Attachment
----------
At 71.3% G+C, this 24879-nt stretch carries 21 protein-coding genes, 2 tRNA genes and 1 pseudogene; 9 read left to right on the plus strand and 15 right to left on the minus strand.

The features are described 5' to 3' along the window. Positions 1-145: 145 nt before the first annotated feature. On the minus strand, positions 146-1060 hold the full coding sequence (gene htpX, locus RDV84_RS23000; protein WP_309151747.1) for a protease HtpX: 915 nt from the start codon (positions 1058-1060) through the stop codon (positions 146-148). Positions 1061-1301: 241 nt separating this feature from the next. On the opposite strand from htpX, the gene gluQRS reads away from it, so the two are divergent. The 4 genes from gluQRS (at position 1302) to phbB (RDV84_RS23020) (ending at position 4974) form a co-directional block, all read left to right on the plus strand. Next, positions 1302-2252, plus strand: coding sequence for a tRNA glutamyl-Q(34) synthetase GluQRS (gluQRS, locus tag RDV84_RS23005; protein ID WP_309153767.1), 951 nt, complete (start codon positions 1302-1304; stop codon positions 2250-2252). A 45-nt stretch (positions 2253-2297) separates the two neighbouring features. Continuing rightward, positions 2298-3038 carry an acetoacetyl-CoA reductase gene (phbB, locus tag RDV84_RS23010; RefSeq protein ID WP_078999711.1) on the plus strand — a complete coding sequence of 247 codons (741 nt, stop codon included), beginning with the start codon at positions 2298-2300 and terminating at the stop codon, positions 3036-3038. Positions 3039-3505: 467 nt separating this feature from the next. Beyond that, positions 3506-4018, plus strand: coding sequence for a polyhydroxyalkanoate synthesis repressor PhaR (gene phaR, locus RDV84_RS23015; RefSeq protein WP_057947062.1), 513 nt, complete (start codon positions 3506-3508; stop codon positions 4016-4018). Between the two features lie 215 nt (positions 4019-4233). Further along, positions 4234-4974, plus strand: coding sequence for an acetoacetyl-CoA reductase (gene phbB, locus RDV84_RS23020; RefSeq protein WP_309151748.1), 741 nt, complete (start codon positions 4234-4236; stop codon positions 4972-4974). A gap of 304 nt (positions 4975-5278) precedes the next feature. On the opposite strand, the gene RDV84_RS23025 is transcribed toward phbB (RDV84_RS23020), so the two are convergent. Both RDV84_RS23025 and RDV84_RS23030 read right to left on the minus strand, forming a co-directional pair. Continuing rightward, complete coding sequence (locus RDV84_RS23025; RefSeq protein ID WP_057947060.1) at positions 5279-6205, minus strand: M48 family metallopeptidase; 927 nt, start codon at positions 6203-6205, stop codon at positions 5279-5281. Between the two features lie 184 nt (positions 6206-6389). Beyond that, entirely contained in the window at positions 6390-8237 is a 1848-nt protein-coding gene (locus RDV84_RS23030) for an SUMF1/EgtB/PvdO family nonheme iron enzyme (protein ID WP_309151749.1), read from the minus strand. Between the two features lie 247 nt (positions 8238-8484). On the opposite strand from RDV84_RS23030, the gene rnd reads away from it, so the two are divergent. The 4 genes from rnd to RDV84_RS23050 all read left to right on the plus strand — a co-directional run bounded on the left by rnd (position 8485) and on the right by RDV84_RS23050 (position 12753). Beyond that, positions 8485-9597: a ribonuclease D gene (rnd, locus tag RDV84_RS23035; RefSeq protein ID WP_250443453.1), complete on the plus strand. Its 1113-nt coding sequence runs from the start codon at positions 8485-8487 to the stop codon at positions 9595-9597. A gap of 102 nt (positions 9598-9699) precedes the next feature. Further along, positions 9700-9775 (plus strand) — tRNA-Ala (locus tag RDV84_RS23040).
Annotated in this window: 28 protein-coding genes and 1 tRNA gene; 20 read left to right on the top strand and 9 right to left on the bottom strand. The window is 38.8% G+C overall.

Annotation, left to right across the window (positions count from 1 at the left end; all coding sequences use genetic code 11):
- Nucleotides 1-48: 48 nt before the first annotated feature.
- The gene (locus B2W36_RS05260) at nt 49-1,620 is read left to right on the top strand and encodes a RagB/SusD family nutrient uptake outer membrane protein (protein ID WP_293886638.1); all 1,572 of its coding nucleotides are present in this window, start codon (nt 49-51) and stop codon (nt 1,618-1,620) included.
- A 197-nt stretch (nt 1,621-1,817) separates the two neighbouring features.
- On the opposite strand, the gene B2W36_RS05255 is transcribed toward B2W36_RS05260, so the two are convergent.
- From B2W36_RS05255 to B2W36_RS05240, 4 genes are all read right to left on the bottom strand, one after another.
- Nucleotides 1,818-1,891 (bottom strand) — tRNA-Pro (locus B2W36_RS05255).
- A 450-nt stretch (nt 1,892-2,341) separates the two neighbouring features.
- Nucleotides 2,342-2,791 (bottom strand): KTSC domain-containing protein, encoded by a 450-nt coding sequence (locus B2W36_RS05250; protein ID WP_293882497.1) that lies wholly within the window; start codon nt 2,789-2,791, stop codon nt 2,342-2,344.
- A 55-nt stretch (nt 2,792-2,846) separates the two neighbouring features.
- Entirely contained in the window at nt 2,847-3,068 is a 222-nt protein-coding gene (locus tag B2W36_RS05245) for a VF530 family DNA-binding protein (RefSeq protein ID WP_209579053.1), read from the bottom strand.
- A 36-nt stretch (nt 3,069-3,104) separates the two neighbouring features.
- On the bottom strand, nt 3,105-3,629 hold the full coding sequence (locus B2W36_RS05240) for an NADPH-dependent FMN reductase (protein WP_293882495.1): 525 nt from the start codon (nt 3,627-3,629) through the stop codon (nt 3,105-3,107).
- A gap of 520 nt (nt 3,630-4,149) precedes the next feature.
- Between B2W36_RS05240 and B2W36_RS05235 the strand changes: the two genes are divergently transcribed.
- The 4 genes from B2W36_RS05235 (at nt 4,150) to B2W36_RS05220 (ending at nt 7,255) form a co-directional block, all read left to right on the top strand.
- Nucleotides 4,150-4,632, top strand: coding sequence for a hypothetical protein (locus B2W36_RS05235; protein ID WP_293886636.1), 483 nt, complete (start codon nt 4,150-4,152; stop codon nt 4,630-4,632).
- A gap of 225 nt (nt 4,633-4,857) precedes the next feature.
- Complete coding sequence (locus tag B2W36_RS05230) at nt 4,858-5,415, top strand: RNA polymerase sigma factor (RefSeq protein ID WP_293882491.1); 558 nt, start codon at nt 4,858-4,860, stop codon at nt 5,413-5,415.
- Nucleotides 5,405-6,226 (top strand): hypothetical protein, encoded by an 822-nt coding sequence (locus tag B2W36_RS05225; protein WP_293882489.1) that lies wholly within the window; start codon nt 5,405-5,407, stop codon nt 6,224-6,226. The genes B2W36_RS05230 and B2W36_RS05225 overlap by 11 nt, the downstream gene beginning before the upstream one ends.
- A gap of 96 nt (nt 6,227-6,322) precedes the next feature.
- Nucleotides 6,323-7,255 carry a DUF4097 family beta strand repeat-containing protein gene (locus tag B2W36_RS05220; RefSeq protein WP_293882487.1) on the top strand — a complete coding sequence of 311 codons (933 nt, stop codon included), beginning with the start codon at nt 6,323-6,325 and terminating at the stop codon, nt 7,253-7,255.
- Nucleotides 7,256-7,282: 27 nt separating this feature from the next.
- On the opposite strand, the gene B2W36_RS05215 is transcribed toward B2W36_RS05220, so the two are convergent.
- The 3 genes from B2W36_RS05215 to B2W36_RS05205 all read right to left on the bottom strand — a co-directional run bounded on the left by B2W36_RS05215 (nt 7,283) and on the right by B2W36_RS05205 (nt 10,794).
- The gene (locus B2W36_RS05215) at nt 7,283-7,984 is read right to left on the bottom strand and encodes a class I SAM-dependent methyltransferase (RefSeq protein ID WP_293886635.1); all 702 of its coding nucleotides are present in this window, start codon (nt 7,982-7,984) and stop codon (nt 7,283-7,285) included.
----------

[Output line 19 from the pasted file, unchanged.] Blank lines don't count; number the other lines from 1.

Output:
- The 4 genes from B2W36_RS05235 (at nt 4,150) to B2W36_RS05220 (ending at nt 7,255) form a co-directional block, all read left to right on the top strand.